Brand positioning, the image of the brand within the consumer’s mind, is no longer a fixed, static concept. Instead, it is becoming increasingly dynamic and often varies across countries and cultures and according to specific consumer experiences.
Many brands enjoy a quite different image across cultures, even when the branded product and other marketing-mix elements are largely similar. China and the Chinese consumer provide a good example of this phenomenon, where many “medium quality” Western brands are perceived as “premium”, “glamorous” or even “exclusive” and “luxury”.
Examples that spring to mind are Starbucks, Apple, Holiday Inn and BMW, which are all associated with “prestige” and “elitism” by the new, affluent urban Chinese consumer, while across Europe and the US they are considered high-quality but, functional brands.
One obvious reason for this rush to purchase and visibly consume such “exclusive” brands lies behind the rapid economic and social development of certain parts of China. Chinese consumers in these areas, largely the first-tier cities and southeastern coastal provinces, suddenly find themselves for the first time in a position to enjoy such expensive luxuries. In consequence, Chinese consumers with lower purchasing power are also attracted to the relatively new, glamorous brands, such as clothes and cars, in order to combat any feelings of inferiority.
But why is the Chinese consumer’s perception of Western brands so often associated with prestige and exclusivity when the very same branded product or service in the West is merely a value-for-money means to an end? To understand this further, it is necessary to move away from the traditional view of brand positioning, in which consumer brand perception starts with the branded product itself and remains fixed regardless of the experiences during which the brand is consumed.
For the Chinese consumer, brand image starts with the experience that the consumer envisages during brand consumption. Chinese consumer culture, despite economic development, remains rooted in group orientation and the acceptance of societal hierarchy.
Economic development has simply led to the immediate and extended family being replaced as the most influential groups by close friends, colleagues and peer groups. Achievement of societal position or ranking has also been replaced by conspicuous brand consumption rather than occupational prestige where “elite” occupations usually included senior Party positions or elevated positions in education.
“Face” or “gaining face” often drives brand consumption among the Chinese, where conspicuous consumption of an expensive brand acts as a very powerful status symbol.
Western consumers take a far more rational approach to brand choice; purchases of Apple’s latest phone or computer would be motivated mainly by convenience and communication, whereas Chinese consumers will rush to the nearest Apple store, and often camp out overnight, in an effort to be one of the first to be able to display publicly their new “status”.
Chinese consumers are also more likely to form a deeper emotional attachment to their favored brands, partly due to the need to aspire to higher societal status but also because modern consumer culture remains relatively new across China. Chinese consumers, especially the younger generations, are therefore bursting with enthusiasm for “new”, “cool” and “fun” branded products and, at the moment, associate such brand values very firmly with the West.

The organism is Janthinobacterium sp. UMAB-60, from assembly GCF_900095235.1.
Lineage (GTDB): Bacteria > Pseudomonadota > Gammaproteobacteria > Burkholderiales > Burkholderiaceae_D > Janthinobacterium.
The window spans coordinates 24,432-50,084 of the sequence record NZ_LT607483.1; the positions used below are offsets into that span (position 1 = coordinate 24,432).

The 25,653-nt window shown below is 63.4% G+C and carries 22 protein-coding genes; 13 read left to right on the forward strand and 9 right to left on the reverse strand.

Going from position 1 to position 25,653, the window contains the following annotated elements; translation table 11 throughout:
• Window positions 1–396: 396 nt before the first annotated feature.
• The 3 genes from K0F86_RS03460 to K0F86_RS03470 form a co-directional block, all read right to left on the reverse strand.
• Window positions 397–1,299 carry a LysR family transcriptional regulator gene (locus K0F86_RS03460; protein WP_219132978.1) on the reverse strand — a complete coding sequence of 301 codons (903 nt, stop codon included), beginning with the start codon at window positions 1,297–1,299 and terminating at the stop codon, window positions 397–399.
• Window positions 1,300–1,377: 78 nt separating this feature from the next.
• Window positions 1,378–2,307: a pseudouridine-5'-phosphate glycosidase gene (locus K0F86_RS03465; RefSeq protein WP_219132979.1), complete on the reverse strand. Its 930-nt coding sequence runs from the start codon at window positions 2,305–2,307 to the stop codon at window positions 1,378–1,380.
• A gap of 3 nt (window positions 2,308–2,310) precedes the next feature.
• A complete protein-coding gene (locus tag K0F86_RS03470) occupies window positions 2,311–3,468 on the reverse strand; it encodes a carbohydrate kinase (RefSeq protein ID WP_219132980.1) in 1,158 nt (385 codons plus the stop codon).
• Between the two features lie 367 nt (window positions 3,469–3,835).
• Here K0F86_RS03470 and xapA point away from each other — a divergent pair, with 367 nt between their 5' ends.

Celebrity endorsements and product placements also contribute considerably to the Chinese consumers’ emotional brand attachment. Typical Western consumers react with indifference or even skepticism when confronted with a famous person advertising or promoting a branded product, even if there is a clear “fit”.
Chinese consumers, however, expect to see a celebrity heavily involved in the advertising and promotion of branded products. On Chinese television you rarely see an advertisement that does not contain a well-known public figure.
Product placement, the use of well-known branded products as part of a television show or film’s actual storyline, also plays on the Chinese mind differently compared with a typical Western viewer. A Chinese audience is far more likely to associate with a brand that appears during the TV show or film, whereas Western consumers will pay little attention to the brand on display and simply concentrate on the show itself.
This relative immaturity among the Chinese brand-buying public also contributes to a lack of confidence in their individual decision-making capability, which often leads to the most well-known, publicly acceptable (and usually Western) brand chosen. But this is only a short-term, temporary phenomenon.
It is only a matter of time before the typical urban Chinese consumer reaches a level of maturity and also feels a desire for change, at which point their brand choice will switch from an emotional, status-driven decision to a far more rational, analytical and even rebellious selection.
Therefore, the message to all brand producers targeting the Chinese market is, in the short term, continue with a more emotional position and focus more on the consumer’s brand experience and not just brand image. But be aware of a possible, imminent backlash against well-known products, where conspicuous consumption and societal status will not be facilitated by the purchase and display of expensive brands but by a more innovative, non-conformist choice of consumption and lifestyle.
Contributed to Branding Strategy Insider by: Professor Yao Shujie, head of the School of Contemporary Chinese Studies at Nottingham University, United Kingdom.
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